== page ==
Impaired OTUD7A-dependent Ankyrin regulation mediates neuronal dysfunction in mouse and human models of the 15q13.3 microdeletion syndrome

Authors: BK Unda, L Chalil, S Yoon, S Kilpatrick, C Irwin, S Xing, N Murtaza, A Cheng, C Brown, A Afonso, E McCready, GM Ronen, J Howe, A Caye-Eude, A Verloes, BW Doble, L Faivre, A Vitobello, SW Scherer, Y Lu, P Penzes, KK Singh

Mol Psychiatry (2023)

Scientists use Axion’s next-generation MEA platform and other methods to explore the role of OTUD7A in neuronal disfunction in vitro.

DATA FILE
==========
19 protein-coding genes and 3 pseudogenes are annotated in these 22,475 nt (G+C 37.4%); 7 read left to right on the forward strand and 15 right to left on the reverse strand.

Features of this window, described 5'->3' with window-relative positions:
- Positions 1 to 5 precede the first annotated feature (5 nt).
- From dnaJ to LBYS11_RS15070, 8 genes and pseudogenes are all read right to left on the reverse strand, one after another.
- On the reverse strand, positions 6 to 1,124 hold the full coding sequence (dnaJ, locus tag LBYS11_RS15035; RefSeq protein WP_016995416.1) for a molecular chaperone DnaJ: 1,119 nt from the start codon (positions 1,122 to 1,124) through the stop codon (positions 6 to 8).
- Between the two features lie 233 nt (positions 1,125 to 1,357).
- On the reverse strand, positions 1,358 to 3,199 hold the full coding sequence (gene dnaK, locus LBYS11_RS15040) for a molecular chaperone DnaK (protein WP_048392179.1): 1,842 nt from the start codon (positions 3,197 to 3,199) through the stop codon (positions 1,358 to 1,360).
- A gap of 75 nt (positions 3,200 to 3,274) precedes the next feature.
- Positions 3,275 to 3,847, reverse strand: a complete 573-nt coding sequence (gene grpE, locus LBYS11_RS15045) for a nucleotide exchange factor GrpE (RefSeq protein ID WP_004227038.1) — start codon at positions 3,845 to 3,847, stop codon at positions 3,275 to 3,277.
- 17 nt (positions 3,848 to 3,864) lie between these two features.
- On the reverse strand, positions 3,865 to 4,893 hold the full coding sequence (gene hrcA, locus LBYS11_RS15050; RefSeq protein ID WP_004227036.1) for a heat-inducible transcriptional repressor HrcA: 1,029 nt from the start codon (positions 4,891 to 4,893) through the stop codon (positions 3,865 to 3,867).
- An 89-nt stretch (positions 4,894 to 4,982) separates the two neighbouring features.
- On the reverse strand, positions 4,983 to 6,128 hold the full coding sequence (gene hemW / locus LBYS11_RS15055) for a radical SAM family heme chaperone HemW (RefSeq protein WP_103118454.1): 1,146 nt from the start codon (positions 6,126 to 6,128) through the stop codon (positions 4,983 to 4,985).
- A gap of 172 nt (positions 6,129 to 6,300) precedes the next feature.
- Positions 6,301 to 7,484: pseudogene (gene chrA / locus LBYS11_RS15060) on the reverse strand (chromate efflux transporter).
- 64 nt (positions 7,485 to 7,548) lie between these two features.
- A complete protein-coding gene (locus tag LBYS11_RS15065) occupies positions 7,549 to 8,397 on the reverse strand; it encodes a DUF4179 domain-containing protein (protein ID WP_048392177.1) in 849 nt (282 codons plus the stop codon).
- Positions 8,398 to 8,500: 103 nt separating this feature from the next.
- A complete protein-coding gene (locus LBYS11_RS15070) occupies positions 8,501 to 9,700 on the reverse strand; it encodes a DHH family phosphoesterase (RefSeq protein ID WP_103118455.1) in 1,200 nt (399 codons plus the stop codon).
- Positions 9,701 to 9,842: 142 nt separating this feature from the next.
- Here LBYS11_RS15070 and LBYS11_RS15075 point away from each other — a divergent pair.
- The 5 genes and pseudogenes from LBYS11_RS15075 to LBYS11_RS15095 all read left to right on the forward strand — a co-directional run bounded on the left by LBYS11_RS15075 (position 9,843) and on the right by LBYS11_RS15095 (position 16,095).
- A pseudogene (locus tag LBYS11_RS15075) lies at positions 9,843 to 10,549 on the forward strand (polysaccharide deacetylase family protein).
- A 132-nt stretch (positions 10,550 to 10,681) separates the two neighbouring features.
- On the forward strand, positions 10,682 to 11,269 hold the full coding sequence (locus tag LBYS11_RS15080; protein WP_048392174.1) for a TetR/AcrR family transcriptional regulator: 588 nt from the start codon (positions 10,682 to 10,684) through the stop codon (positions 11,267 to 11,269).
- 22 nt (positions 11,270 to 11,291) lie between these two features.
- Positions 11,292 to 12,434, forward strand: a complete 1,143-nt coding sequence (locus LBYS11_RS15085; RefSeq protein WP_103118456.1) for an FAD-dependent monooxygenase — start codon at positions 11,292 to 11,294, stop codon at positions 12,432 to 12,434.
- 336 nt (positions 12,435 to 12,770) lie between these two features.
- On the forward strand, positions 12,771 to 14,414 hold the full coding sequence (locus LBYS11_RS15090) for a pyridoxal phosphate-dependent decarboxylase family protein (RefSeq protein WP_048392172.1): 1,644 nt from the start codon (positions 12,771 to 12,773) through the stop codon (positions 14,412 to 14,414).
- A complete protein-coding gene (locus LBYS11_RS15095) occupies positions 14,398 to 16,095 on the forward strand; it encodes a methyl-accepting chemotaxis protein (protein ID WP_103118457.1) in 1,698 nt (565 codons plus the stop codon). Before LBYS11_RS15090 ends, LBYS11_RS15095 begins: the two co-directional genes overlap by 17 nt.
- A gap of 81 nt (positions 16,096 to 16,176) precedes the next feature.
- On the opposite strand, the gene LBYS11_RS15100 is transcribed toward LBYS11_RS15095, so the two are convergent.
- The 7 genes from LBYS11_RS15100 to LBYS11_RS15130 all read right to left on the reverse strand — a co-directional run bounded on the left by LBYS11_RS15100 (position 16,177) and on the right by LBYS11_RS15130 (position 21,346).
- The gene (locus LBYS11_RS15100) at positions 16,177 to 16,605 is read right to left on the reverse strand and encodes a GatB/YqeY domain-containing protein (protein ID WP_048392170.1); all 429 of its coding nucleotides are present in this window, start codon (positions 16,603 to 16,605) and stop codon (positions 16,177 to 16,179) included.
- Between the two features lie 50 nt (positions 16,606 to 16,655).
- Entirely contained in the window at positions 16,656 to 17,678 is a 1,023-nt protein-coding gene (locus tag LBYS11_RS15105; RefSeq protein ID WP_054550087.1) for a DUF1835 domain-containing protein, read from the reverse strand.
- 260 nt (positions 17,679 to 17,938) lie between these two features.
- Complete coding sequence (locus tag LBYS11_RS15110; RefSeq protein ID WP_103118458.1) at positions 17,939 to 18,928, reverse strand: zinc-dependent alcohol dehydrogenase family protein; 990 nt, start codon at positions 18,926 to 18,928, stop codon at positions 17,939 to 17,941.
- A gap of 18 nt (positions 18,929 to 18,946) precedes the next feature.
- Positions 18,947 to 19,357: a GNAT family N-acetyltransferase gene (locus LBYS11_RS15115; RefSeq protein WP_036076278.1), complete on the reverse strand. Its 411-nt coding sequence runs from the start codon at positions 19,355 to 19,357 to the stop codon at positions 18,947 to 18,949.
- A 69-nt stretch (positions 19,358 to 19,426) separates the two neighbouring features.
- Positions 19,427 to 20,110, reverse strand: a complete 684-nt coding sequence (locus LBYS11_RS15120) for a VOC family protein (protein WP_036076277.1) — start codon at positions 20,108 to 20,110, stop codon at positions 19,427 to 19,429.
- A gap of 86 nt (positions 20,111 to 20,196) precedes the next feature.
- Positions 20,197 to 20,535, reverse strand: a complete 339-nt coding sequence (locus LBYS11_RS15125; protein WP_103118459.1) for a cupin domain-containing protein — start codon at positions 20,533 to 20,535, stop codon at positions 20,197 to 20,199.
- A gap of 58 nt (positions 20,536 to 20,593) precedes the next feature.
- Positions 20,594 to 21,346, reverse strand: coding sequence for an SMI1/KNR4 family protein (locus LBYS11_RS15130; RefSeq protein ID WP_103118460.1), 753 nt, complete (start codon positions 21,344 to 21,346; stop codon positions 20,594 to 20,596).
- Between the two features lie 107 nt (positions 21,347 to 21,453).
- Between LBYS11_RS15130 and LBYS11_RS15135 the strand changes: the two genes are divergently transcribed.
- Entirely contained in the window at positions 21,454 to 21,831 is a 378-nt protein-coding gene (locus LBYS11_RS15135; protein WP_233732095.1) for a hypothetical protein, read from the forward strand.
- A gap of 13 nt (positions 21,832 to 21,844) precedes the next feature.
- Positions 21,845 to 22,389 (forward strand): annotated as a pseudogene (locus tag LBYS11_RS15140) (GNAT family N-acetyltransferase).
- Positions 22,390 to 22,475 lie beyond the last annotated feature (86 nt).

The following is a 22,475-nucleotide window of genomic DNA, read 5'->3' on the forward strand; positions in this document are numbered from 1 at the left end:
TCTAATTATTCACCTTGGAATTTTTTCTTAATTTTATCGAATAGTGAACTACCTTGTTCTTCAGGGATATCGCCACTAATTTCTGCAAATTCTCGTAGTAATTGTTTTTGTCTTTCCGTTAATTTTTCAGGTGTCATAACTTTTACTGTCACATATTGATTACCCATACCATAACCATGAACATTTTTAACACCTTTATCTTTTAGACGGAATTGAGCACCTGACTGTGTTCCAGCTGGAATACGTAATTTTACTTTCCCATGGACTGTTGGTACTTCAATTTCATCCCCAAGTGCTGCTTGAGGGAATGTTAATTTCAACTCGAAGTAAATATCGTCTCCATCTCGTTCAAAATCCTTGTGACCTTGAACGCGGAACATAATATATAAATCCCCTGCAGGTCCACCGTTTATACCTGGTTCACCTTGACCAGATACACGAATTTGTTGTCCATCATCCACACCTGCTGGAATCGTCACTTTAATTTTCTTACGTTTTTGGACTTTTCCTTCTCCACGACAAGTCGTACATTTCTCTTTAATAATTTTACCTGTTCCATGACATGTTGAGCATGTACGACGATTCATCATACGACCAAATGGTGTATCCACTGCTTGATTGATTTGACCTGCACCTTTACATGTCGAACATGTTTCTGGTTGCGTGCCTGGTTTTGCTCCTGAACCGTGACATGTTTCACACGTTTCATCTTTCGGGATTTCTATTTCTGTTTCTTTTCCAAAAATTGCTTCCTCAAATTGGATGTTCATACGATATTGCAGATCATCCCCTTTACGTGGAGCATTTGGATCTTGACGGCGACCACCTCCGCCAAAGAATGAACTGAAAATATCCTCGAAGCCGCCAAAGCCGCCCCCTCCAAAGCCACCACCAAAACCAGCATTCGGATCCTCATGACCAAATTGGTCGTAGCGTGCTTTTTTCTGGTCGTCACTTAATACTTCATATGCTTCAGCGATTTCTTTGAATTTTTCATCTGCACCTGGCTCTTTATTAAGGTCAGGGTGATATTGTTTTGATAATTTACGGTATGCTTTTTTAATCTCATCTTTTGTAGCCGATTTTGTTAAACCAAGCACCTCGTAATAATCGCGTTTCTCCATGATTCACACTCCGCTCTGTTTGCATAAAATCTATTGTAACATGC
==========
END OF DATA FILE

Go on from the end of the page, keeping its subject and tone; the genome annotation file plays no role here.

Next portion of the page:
The 15q13.3 microdeletion syndrome is associated with an increased risk for neurodevelopmental and neuropsychiatric conditions including intellectual disability, autism spectrum disorder, epilepsy, and schizophrenia, but scientists do not fully understand the underlying mechanisms if this relationship. In this study, researchers examine the role of the OTUD7A driver gene on developmental defects in neuronal maturation and network activity using a 15q13.3 mouse model and human induced pluripotent stem cell (hiPSC)-derived neurons on Axion’s noninvasive, label-free Maestro Pro multielectrode array (MEA), as well as other methods. Overall, the results suggest “that the regulation of Ankyrin protein homeostasis by OTUD7A is a critical mechanism for neurodevelopment, which is impaired in the 15q13.3 microdeletion” and demonstrate that restoring OTUD7A or Ankyrin-G expression in 15q13.3 microdeletion neurons reversed neuronal deficits—findings that may pave the way to the development of novel therapeutics.